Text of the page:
For years, they have promoted their cynical, dangerous policy of pushing guns into every cranny of American life. The rest of us have argued against it with limited success. But now, along comes Jim, eviscerating both party and policy in a single brilliant stroke and reminding us that when people make foolish arguments, sometimes it’s better not to fight them.

Sometimes, it’s more damning if you just take them at their word.

By: Leonard Pitts, Jr., Columnist for The Miami Herald; The National Memo, March 30, 2016

March 30, 2016 Posted by | Guns, National Rifle Association, Republican National Convention | , , , , , , , , | 3 Comments

“Dissent And Violence”: Where Terrorists And Assassins Don’t Hide

At the end of last week, I wrote about a report showing how law enforcement authorities reacted to Occupy protests as if they were the advance guard for an al Qaeda invasion of America, on the apparent assumption that unlike non-violent right-wing dissent, non-violent left-wing dissent is likely a prelude to violence and thus must be met with surveillance, infiltration, and ultimately force. On Tuesday, the Supreme Court issued a decision on a case involving the Secret Service that seems to grow from a similar assumption about the connection between dissent and violence.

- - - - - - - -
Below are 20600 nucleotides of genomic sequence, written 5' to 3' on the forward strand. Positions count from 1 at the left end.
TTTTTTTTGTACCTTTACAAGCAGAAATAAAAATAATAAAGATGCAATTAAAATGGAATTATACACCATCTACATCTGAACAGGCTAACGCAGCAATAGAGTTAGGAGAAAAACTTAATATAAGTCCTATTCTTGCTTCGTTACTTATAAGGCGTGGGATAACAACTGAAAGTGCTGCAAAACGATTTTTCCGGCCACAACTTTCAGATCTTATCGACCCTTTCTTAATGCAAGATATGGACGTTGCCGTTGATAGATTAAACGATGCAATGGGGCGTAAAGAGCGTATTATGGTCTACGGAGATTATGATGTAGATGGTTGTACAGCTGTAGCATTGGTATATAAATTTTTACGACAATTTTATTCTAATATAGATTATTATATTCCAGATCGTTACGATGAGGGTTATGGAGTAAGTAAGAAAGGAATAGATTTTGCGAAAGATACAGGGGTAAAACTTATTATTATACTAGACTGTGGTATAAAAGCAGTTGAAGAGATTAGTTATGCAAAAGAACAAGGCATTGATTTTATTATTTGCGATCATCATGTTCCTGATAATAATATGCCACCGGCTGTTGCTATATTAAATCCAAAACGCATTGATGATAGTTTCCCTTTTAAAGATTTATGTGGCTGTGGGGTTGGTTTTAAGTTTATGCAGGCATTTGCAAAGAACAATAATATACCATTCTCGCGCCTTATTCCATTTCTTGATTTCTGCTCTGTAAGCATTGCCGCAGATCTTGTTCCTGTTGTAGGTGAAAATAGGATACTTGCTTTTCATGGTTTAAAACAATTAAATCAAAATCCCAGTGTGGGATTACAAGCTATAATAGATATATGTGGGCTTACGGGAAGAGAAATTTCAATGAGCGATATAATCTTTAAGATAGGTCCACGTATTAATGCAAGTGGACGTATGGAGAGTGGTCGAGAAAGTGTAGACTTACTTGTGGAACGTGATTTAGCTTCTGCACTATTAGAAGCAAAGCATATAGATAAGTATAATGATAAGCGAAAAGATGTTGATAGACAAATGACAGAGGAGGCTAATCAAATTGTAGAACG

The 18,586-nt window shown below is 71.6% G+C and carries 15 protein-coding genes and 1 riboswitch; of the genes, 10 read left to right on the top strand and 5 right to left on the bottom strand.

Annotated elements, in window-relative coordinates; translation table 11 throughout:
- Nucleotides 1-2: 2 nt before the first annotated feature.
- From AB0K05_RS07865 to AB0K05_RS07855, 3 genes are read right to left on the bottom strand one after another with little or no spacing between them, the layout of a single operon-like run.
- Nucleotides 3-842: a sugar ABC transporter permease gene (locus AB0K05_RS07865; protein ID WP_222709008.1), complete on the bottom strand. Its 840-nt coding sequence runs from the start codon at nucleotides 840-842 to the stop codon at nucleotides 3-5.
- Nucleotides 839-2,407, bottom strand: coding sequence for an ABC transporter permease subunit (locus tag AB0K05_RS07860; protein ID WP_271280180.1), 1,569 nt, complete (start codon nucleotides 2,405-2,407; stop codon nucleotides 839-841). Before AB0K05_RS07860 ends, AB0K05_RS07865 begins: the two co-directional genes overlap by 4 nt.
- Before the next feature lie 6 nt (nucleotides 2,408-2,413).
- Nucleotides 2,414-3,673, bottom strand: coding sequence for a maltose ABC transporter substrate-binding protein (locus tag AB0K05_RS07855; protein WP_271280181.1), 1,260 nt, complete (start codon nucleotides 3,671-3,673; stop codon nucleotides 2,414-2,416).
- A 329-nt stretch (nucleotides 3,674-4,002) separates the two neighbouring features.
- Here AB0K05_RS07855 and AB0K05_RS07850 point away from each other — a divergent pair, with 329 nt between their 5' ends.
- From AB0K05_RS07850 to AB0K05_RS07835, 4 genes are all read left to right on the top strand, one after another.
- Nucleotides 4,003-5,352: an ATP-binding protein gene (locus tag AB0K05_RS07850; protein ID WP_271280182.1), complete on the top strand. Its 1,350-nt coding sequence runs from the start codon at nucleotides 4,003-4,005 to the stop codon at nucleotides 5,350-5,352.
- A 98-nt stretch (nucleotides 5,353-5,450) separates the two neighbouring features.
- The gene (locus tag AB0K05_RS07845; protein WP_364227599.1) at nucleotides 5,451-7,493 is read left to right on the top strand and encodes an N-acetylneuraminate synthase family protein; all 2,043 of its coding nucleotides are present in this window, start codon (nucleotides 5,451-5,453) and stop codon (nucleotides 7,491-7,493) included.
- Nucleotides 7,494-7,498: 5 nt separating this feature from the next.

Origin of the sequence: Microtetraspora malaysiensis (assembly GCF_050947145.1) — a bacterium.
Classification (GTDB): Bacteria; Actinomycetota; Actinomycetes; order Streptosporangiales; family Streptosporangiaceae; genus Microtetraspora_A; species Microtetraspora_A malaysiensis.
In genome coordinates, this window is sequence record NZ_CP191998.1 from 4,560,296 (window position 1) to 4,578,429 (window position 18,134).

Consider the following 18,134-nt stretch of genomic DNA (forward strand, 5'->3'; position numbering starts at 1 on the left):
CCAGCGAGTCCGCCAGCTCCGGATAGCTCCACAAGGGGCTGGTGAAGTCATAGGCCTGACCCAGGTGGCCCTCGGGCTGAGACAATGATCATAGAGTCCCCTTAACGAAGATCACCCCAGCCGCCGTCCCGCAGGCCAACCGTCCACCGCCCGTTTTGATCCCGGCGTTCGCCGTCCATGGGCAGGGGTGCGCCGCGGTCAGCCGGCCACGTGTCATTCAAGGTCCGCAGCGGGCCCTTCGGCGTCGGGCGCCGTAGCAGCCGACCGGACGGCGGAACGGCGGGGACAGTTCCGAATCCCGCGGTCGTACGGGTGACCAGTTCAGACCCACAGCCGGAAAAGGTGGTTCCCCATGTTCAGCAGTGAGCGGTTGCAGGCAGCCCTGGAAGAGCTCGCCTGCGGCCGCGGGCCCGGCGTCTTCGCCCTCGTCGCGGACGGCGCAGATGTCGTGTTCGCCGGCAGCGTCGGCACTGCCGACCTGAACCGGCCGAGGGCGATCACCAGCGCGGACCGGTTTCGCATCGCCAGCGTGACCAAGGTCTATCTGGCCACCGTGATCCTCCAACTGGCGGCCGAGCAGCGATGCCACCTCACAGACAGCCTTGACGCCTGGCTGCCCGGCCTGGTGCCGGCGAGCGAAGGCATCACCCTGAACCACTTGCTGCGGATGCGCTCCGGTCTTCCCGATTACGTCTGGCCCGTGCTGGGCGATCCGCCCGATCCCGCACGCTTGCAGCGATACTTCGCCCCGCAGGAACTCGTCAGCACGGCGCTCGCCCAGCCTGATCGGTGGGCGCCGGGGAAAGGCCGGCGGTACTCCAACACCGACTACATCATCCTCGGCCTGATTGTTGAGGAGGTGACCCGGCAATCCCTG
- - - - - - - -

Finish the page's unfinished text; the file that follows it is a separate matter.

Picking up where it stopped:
The case was about an incident in 2004 when President George W. Bush stopped at an outdoor restaurant in Oregon. A crowd quickly formed, with some people cheering Bush and some jeering him. The Secret Service forced both groups away from the location, but let the pro-Bush citizens stay closer than the anti-Bush citizens; the plaintiffs charged that this was impermissible viewpoint discrimination. The Court ruled 9-0 that the Secret Service acted reasonably to protect the president. Having read the decision, I don’t necessarily disagree with their reasoning—a lot of it turned on things like lines of sight to where the president was sitting from different corners in the area. But I’d be shocked if the agents involved weren’t particularly on their guard when the anti-Bush protesters showed up.

What we ought to question is the assumption that there’s any connection at all between the content of a non-violent protest and the potential for premeditated violence, particularly of the really dangerous kind, like terrorist attacks and attempts to assassinate the president. If you have two groups of people yelling at the president, and one group is saying “You’re great!” while the other group says “You suck!”, is there any higher probability that a threat to the president’s life will come from the second group than the first? The answer is, of course not. If someone wanted to assassinate the president, they would have no reason to seek out a bunch of protesters opposing that president to use as a cover. They’d want to get close enough to fire a shot, and it wouldn’t matter what the people among whom they hid would be saying.

That’s true despite whatever intuitive sense one might have that people who are opposed to the president might want to assassinate him. There’s a belief not just that anti-government violence exists on the same spectrum as peaceful protest, but that at any given moment, such violence is a potential outgrowth of such protest. And more: that people planning violence will incorporate peaceful protest into their plans.